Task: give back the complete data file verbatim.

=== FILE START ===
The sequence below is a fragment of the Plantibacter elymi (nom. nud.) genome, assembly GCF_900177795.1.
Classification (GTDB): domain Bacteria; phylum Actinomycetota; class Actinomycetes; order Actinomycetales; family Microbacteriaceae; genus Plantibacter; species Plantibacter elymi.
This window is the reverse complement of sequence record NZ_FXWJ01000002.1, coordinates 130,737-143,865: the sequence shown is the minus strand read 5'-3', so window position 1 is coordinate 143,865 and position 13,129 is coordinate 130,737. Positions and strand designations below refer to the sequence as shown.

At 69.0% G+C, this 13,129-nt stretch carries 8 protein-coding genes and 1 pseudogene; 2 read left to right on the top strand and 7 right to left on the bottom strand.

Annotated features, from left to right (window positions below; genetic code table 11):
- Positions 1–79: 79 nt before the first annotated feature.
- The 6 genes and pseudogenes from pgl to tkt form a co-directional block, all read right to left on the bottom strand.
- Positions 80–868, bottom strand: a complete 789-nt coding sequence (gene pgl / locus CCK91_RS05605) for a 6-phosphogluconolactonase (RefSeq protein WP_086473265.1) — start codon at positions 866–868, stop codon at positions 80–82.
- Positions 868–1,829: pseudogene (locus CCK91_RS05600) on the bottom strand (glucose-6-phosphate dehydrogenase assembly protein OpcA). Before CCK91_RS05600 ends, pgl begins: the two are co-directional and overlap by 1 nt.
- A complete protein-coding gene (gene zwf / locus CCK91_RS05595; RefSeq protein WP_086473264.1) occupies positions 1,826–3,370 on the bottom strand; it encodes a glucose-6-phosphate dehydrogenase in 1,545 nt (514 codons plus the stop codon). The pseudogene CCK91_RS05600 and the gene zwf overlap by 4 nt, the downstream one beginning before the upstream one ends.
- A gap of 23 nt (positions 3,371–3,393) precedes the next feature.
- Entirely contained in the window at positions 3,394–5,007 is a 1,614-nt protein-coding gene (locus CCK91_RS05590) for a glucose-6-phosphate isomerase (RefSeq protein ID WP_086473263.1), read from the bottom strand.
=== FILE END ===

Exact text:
The sequence below is a fragment of the Plantibacter elymi (nom. nud.) genome, assembly GCF_900177795.1.
Classification (GTDB): domain Bacteria; phylum Actinomycetota; class Actinomycetes; order Actinomycetales; family Microbacteriaceae; genus Plantibacter; species Plantibacter elymi.
This window is the reverse complement of sequence record NZ_FXWJ01000002.1, coordinates 130,737-143,865: the sequence shown is the minus strand read 5'-3', so window position 1 is coordinate 143,865 and position 13,129 is coordinate 130,737. Positions and strand designations below refer to the sequence as shown.

At 69.0% G+C, this 13,129-nt stretch carries 8 protein-coding genes and 1 pseudogene; 2 read left to right on the top strand and 7 right to left on the bottom strand.

Annotated features, from left to right (window positions below; genetic code table 11):
- Positions 1–79: 79 nt before the first annotated feature.
- The 6 genes and pseudogenes from pgl to tkt form a co-directional block, all read right to left on the bottom strand.
- Positions 80–868, bottom strand: a complete 789-nt coding sequence (gene pgl / locus CCK91_RS05605) for a 6-phosphogluconolactonase (RefSeq protein WP_086473265.1) — start codon at positions 866–868, stop codon at positions 80–82.
- Positions 868–1,829: pseudogene (locus CCK91_RS05600) on the bottom strand (glucose-6-phosphate dehydrogenase assembly protein OpcA). Before CCK91_RS05600 ends, pgl begins: the two are co-directional and overlap by 1 nt.
- A complete protein-coding gene (gene zwf / locus CCK91_RS05595; RefSeq protein WP_086473264.1) occupies positions 1,826–3,370 on the bottom strand; it encodes a glucose-6-phosphate dehydrogenase in 1,545 nt (514 codons plus the stop codon). The pseudogene CCK91_RS05600 and the gene zwf overlap by 4 nt, the downstream one beginning before the upstream one ends.
- A gap of 23 nt (positions 3,371–3,393) precedes the next feature.
- Entirely contained in the window at positions 3,394–5,007 is a 1,614-nt protein-coding gene (locus CCK91_RS05590) for a glucose-6-phosphate isomerase (RefSeq protein ID WP_086473263.1), read from the bottom strand.